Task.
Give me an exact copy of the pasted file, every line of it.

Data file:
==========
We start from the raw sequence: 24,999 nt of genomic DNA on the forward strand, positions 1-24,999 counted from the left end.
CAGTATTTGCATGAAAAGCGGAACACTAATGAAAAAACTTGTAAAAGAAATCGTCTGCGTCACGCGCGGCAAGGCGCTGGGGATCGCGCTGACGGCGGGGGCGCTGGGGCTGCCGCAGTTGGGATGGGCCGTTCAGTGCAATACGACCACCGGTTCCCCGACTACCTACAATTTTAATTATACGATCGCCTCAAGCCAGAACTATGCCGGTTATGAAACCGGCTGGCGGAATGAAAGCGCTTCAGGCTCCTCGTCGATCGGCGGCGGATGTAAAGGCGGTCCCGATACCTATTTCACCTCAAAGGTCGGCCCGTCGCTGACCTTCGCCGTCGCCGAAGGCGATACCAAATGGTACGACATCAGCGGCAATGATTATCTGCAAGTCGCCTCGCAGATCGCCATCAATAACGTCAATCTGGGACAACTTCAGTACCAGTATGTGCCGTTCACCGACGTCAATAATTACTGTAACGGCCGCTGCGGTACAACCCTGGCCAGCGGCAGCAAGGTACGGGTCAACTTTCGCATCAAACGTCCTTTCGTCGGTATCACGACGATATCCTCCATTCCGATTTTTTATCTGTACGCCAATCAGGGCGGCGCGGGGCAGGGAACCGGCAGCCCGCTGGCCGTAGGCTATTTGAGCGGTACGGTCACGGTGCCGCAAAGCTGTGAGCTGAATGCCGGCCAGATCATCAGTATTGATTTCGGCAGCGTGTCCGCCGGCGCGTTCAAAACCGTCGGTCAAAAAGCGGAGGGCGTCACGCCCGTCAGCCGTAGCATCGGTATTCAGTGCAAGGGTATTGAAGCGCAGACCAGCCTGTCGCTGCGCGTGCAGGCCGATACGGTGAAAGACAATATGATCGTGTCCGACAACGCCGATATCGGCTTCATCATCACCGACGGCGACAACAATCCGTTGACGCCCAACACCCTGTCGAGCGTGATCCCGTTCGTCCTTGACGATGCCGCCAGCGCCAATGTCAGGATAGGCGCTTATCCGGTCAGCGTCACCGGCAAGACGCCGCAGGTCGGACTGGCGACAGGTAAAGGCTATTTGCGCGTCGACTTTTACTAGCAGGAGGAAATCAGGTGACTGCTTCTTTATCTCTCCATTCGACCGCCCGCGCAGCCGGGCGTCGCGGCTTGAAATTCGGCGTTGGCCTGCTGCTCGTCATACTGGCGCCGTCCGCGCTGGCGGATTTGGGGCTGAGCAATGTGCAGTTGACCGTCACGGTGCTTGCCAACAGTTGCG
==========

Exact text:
We start from the raw sequence: 24,999 nt of genomic DNA on the forward strand, positions 1-24,999 counted from the left end.
CAGTATTTGCATGAAAAGCGGAACACTAATGAAAAAACTTGTAAAAGAAATCGTCTGCGTCACGCGCGGCAAGGCGCTGGGGATCGCGCTGACGGCGGGGGCGCTGGGGCTGCCGCAGTTGGGATGGGCCGTTCAGTGCAATACGACCACCGGTTCCCCGACTACCTACAATTTTAATTATACGATCGCCTCAAGCCAGAACTATGCCGGTTATGAAACCGGCTGGCGGAATGAAAGCGCTTCAGGCTCCTCGTCGATCGGCGGCGGATGTAAAGGCGGTCCCGATACCTATTTCACCTCAAAGGTCGGCCCGTCGCTGACCTTCGCCGTCGCCGAAGGCGATACCAAATGGTACGACATCAGCGGCAATGATTATCTGCAAGTCGCCTCGCAGATCGCCATCAATAACGTCAATCTGGGACAACTTCAGTACCAGTATGTGCCGTTCACCGACGTCAATAATTACTGTAACGGCCGCTGCGGTACAACCCTGGCCAGCGGCAGCAAGGTACGGGTCAACTTTCGCATCAAACGTCCTTTCGTCGGTATCACGACGATATCCTCCATTCCGATTTTTTATCTGTACGCCAATCAGGGCGGCGCGGGGCAGGGAACCGGCAGCCCGCTGGCCGTAGGCTATTTGAGCGGTACGGTCACGGTGCCGCAAAGCTGTGAGCTGAATGCCGGCCAGATCATCAGTATTGATTTCGGCAGCGTGTCCGCCGGCGCGTTCAAAACCGTCGGTCAAAAAGCGGAGGGCGTCACGCCCGTCAGCCGTAGCATCGGTATTCAGTGCAAGGGTATTGAAGCGCAGACCAGCCTGTCGCTGCGCGTGCAGGCCGATACGGTGAAAGACAATATGATCGTGTCCGACAACGCCGATATCGGCTTCATCATCACCGACGGCGACAACAATCCGTTGACGCCCAACACCCTGTCGAGCGTGATCCCGTTCGTCCTTGACGATGCCGCCAGCGCCAATGTCAGGATAGGCGCTTATCCGGTCAGCGTCACCGGCAAGACGCCGCAGGTCGGACTGGCGACAGGTAAAGGCTATTTGCGCGTCGACTTTTACTAGCAGGAGGAAATCAGGTGACTGCTTCTTTATCTCTCCATTCGACCGCCCGCGCAGCCGGGCGTCGCGGCTTGAAATTCGGCGTTGGCCTGCTGCTCGTCATACTGGCGCCGTCCGCGCTGGCGGATTTGGGGCTGAGCAATGTGCAGTTGACCGTCACGGTGCTTGCCAACAGTTGCG